A century ago, tragedy struck the Empress of Ireland and its doomed passengers by Ken Ramstead
n the early hours of May 29, 1914, the luxurious oceangoing liner the Empress of Ireland, en route to London, England, was rammed by the Storstad, a Norwegian collier carrying a shipment of coal to Montreal. The ship sank in 14 minutes, taking with it more than one thousand passengers and crew.
Grievous as that loss was, it was especially dire for The Salvation Army in Canada, as a delegation of Salvationists had been on their way to England to attend an Army congress. One hundred and twenty-four Salvation Army members died, including the top leadership of the Canadian Army and most of the Canadian Staff Band. It was a dark day for the religious organization. While the outbreak of the First World War scant months later relegated this maritime disaster to a footnote in Canadian history, The Salvation Army has never forgotten the loss. Neither have the citizens of Rimouski, Que., the small town that did so much to shelter and take care of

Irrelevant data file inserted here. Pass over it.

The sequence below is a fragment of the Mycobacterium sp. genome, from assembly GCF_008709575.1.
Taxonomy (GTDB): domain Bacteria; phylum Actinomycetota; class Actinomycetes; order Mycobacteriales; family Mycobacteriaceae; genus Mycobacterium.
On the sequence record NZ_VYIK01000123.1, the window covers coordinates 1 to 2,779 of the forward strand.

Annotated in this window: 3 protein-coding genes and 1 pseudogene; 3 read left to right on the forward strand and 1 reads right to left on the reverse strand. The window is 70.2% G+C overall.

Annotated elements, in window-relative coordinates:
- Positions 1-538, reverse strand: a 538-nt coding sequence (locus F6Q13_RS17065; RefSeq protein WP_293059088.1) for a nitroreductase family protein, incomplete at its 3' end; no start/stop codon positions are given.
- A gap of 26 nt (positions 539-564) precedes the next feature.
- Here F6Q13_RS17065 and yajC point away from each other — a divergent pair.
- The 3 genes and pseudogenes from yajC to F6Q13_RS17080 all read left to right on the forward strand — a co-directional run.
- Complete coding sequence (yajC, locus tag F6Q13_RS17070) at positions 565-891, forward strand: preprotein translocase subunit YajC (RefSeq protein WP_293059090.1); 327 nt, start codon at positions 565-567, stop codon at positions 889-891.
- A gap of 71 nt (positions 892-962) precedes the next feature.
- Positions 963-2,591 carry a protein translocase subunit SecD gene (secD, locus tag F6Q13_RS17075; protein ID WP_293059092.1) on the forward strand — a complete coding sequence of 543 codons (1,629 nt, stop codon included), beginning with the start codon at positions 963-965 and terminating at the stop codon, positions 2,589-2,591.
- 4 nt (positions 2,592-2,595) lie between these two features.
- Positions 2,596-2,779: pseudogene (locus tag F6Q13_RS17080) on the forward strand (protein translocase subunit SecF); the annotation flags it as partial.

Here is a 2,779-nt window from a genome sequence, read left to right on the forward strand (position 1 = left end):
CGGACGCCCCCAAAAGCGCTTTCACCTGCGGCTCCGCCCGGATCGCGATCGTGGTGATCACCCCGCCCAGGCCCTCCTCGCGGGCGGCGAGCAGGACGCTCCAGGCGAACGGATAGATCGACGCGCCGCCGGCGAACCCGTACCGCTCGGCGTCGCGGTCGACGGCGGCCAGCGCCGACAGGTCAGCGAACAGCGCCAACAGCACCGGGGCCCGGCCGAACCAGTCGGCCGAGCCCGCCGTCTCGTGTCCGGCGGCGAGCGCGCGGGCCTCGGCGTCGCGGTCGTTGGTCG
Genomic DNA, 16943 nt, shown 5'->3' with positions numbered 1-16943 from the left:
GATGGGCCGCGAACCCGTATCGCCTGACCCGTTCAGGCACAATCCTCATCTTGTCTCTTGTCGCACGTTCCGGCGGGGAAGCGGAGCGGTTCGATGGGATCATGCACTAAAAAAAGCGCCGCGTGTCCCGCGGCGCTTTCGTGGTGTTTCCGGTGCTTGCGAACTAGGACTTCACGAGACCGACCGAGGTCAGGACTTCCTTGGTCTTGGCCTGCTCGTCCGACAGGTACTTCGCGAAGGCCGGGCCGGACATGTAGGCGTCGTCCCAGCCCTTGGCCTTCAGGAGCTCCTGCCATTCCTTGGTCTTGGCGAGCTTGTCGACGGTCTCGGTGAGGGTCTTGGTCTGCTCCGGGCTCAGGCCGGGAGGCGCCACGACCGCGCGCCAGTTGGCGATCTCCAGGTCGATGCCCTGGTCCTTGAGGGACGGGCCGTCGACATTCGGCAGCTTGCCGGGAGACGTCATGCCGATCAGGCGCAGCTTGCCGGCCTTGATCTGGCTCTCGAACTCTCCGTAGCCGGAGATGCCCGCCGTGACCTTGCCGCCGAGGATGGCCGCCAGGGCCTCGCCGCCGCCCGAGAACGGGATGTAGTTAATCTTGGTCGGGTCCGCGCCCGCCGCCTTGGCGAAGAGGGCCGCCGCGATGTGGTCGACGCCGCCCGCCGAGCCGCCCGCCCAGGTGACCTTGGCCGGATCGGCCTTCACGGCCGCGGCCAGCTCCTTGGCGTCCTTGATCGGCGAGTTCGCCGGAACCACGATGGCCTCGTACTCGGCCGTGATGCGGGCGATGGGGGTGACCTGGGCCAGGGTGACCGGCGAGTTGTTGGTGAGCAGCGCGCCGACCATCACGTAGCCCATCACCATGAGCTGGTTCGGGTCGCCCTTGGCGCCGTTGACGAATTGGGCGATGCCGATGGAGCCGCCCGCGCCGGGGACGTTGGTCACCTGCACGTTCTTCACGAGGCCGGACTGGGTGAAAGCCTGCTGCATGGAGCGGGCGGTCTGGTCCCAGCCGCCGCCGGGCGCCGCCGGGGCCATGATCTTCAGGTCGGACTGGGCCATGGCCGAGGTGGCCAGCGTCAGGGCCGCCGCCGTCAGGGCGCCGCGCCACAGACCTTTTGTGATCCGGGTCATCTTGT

FAITH & friends May 2014
Right: Canadian Pacific advertisement for the Empress of Ireland and the Empress of Britain. The sister ships played an important role in bringing thousands of immigrants to Canada. Below: The museum boasts a scale model of the Empress of Ireland
the pitiable survivors of the disaster. Interest always stayed strong in the area, and dedicated local amateur divers made it their mission to rescue what they could from the sunken shipwreck. Their efforts culminated in the foundation of the Maritime Historical Site at Pointe-au-Père, Que., whose centrepiece is a structure devoted to the Empress.